Wood is definitely a focal point of our aquaecapes. It gives power, depth, texture, contrast, and a certain "presence" to our scapes. And many of you are absolutely incredible at 'scaping with wood! Most of the best aquascapes in the world incorporate wood to varying degrees.
However, have you ever noticed that most of the wood we tend to use is more of the "branchy" type, and not anything reminiscent of say, a tree trunk or very large branch? And we tend to leave a lot more negative space in our scapes as a result?
And this always strikes me as a bit odd, because in nature, it's a lot more common to see streams and rivers filled with fallen trees or larger branches.
And it's not uncommon at all for small (and large) trees to fall in the rain forest, with punishing rain and saturated ground conspiring to easily knock over anything that's not firmly rooted. When these trees fall over, they often fall into small streams, or in the case of the varzea or igapo environments in The Amazon, they fall and are submerged in the inundated forest floor during the wet season.
And of course, they immediately impact the (now) aquatic environment, fulfilling several functions: Providing a physical barrier or separation from currents, offering territories for fishes to spawn in, forage among, and hide in. An entire community of aquatic life forms uses the fallen tree for many purposes. And they will last for many years, fulfilling this important role in the aquatic ecosystems they now reside in.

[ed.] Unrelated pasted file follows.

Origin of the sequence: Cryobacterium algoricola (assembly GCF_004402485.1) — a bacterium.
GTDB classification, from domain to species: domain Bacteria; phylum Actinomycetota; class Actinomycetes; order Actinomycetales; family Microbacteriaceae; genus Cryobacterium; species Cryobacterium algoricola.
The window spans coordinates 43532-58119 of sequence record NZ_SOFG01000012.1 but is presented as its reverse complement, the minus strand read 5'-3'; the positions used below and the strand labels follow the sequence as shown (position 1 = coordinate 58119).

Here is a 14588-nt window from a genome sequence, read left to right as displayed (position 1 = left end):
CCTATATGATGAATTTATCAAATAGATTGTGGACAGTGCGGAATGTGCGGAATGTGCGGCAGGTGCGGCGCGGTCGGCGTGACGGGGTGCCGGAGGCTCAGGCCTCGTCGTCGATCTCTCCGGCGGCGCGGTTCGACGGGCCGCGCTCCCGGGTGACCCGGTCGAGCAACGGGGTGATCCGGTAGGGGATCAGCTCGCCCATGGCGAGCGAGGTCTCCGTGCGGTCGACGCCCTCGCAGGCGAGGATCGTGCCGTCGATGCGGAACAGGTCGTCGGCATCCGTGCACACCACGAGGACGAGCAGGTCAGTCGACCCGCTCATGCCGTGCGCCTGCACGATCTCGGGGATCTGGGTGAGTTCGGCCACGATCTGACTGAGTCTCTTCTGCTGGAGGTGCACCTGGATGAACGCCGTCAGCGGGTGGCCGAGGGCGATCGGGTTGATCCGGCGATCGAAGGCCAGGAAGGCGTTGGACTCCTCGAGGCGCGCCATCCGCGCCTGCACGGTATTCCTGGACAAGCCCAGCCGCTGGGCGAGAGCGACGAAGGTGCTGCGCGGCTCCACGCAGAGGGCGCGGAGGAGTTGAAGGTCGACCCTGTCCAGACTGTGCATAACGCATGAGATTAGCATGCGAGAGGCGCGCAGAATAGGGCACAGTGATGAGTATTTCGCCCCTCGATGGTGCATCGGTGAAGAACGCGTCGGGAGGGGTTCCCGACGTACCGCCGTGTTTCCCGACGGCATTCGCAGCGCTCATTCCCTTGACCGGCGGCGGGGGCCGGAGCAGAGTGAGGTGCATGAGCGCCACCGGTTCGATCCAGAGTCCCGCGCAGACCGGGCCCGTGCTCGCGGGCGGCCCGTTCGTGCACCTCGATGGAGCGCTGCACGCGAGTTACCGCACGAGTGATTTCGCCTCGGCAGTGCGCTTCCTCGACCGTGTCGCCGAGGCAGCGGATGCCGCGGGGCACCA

What happens when a tree falls into the water? It's a familiar story to us as aquarists, right? Shortly after falling into the water, fungi and other microorganisms act to colonize the surfaces, and biofilms populate the bark and exposed surfaces of the tree. Over time, the tree will impart many chemical substances, (humic acids, tannins, sugars, etc.) into the water.
The tree literally brings new life to the waters.
The materials that comprise the tree are known in ecology as "allochthonous material"- something imported into an ecosystem from outside of it. (extra points if you can pronounce the word on the first try...) And of course, in the case of fallen trees, this includes includes leaves, fruits and seed pods that fall or are washed into the water along with the branches and trunks that topple into the stream.
Ahh...sounding familiar, huh?